The grim news supports the view that the Bank of England will add further stimulus once its current 50 billion pound ($78.3 billion) plan to buy government bonds with newly created cash ends in November. It even triggered speculation the central bank could step up its programme when its August policy meeting ends on Thursday.

    Britain fell into its second recession in four years around the turn of the year, and the economy contracted by a further 0.7 percent from April to June due to government spending cuts, euro zone turmoil, bad weather and an extra public holiday.

    Many economists have been betting that some of the output lost will be recovered in the third quarter, but the Markit/CIPS Manufacturing Purchasing Managers' Index's (PMI) drop to 45.4 from 48.4 in June raises the risk of another contraction.

    It was the lowest reading since May 2009, further off the 50 mark that separates contraction from growth, and well below even the most pessimistic economist's forecast in a Reuters poll.

    The weak survey sent sterling to a two-week low against the euro and supported gilts which outperformed their German equivalent.

    "Pretty terrible, surprisingly bad," Tom Vosa, an economist at National Australia Bank, said about the PMI. "Ultimately, this puts more pressure on the (Bank of England) to cut Bank Rate, and certainly the government now has to hope that its Funding for Lending Scheme really comes good," he said.

    "But of course, if you are a lender in the UK and you are looking at this economy, why would you necessarily want to extend credit?," he said.

    The government's scheme to get credit flowing through the economy officially started on Wednesday.

    Business lobby groups applauded the plans to boost lending, but economists warned against putting hopes too high.

    The scheme was an important step to lower banks' funding costs and ease lending conditions, but was unlikely to be a "game changer", Goldman Sachs analyst Kevin Daly said in a note.

    Tight credit together with a lack of consumer confidence has been a major drag on the economy, hitting the housing market particularly hard.

    House prices in Britain fell at their fastest annual pace in nearly three years in July, mortgage lender Nationwide said.

    However, some retailers are bucking the gloom: Britain's second-biggest clothing retailer Next's sales rose 4.5 percent in the six months to July 28, and its chief executive said he did not expect the economy to take a turn for the worse.

    CRISIS

    Britain's economy has not yet recovered the output lost during the 2008/2009 slump, and the renewed recession comes at a time when many Britons are seeing their finances squeezed by rising prices and higher taxes, eating away measly wage rises.

    "The domestic market shows no real signs of renewed life, while hopes of exports charting the course to calmer currents were hit by our main trading partner, the euro zone, still being embroiled in its long-running political and debt crises," said Markit economist Rob Dobson.

    The PMI survey showed that export orders fell at the sharpest rate since the height of the financial crisis in February 2009, and the output index slumped to 43.3 from 51.9, also the lowest level in more than three years.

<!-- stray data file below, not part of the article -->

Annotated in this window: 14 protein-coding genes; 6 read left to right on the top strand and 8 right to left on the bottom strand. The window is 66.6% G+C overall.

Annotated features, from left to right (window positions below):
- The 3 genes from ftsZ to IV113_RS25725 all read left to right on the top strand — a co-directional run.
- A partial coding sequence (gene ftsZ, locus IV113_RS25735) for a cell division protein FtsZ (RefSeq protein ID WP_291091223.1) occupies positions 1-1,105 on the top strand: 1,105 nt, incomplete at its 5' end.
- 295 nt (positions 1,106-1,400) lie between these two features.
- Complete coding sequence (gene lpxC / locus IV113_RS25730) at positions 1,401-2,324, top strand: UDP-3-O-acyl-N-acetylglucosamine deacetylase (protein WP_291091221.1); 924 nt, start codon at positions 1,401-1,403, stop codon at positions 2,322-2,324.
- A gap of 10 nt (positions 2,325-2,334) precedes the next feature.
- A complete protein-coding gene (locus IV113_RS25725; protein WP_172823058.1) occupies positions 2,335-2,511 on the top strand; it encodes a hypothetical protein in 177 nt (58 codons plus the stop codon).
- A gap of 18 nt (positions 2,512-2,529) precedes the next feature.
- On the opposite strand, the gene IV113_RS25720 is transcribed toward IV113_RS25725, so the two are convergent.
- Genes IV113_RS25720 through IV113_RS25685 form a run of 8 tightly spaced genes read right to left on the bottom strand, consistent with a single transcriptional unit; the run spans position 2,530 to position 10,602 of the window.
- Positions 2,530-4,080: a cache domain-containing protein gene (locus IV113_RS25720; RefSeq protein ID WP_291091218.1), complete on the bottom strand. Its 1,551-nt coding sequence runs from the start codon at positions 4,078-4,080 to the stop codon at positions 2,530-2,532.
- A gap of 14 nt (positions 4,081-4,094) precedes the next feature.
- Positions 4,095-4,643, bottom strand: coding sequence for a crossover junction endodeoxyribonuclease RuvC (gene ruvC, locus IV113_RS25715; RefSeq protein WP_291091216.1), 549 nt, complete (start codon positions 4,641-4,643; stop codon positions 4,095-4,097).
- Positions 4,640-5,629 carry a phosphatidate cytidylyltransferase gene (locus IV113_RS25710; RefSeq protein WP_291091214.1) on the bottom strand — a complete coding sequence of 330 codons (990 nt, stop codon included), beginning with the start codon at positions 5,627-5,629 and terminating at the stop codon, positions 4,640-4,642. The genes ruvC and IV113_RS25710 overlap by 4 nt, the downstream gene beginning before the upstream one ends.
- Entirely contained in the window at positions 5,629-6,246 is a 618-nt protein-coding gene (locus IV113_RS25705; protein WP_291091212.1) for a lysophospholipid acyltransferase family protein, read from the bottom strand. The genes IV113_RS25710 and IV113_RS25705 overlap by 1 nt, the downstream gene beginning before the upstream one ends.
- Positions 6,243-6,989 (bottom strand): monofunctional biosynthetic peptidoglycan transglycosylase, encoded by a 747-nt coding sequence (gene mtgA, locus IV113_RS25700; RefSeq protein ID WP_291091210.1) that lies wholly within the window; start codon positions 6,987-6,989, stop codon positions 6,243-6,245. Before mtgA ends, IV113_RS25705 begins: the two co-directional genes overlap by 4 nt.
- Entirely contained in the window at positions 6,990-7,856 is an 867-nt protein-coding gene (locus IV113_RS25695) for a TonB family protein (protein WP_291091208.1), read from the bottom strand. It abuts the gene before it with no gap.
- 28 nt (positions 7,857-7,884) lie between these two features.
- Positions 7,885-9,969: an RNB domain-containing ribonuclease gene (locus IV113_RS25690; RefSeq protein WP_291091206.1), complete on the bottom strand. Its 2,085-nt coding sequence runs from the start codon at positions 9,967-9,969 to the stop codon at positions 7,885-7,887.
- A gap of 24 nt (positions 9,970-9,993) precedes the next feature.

"It looks like the sector remains a major drag on the overall economy," Dobson said.

    The slump in manufacturing is also keeping the pressure on policymakers to get the economy going again.

    The government sees no room for a major spending boost, having pledged to erase a huge budget deficit within the next five years, thus leaving the onus on the central bank.

    Most economists expect an extension of the BoE's purchases of government bonds beyond the current goal of 375 billion pounds in November, but some see a chance of earlier action.

    "While we accept it is a close call, we believe that the extent of the revisions to the Bank's projections mean that the Bank will not wait until November to expand QE further - rather it will act at this meeting," said Alan Clarke from Scotiabank.

    The BoE looks likely to slash its inflation and growth forecasts in its August inflation report, which governor Mervyn King will present next week.

    The PMI survey showed that companies' cost pressures eased as prices for chemicals, oil, metal, paper and plastics fell. But firms still hiked their selling prices, Markit said.

    Consumer price inflation has fallen sharply in recent months and the British Retail Consortium said on Wednesday shop prices rose at the slowest pace in more than 2-1/2 years in July.

    UPDATE 2-UK factory slump shows no quick end to recession | Reuters
     
  7. sunny_10

    sunny_10 BANNED BANNED

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    Almost 90% would 'consider moving abroad' for better financial prospects

    Nearly nine in 10 Britons would consider leaving the UK for a better - and wealthier - life abroad within the next five years

    The current recession combined with the perception that property is cheaper overseas and job prospects better collectively accounted for nearly a third of all reasons for emigrating, according to a survey by Skyscanner.

    Sam Baldwin, Skyscanner’s travel editor, said: “For many people the idea of ‘living the dream’ abroad is very alluring. The survey revealed that our perception of life abroad is very positive – perhaps overly so – and many people come back from a holiday enamoured with their destination. Interestingly, Spain and USA were two of the most popular places even though both countries are currently suffering from their own economic problems, which suggests that the dream of moving abroad to improve financial prospects may be just that - a dream.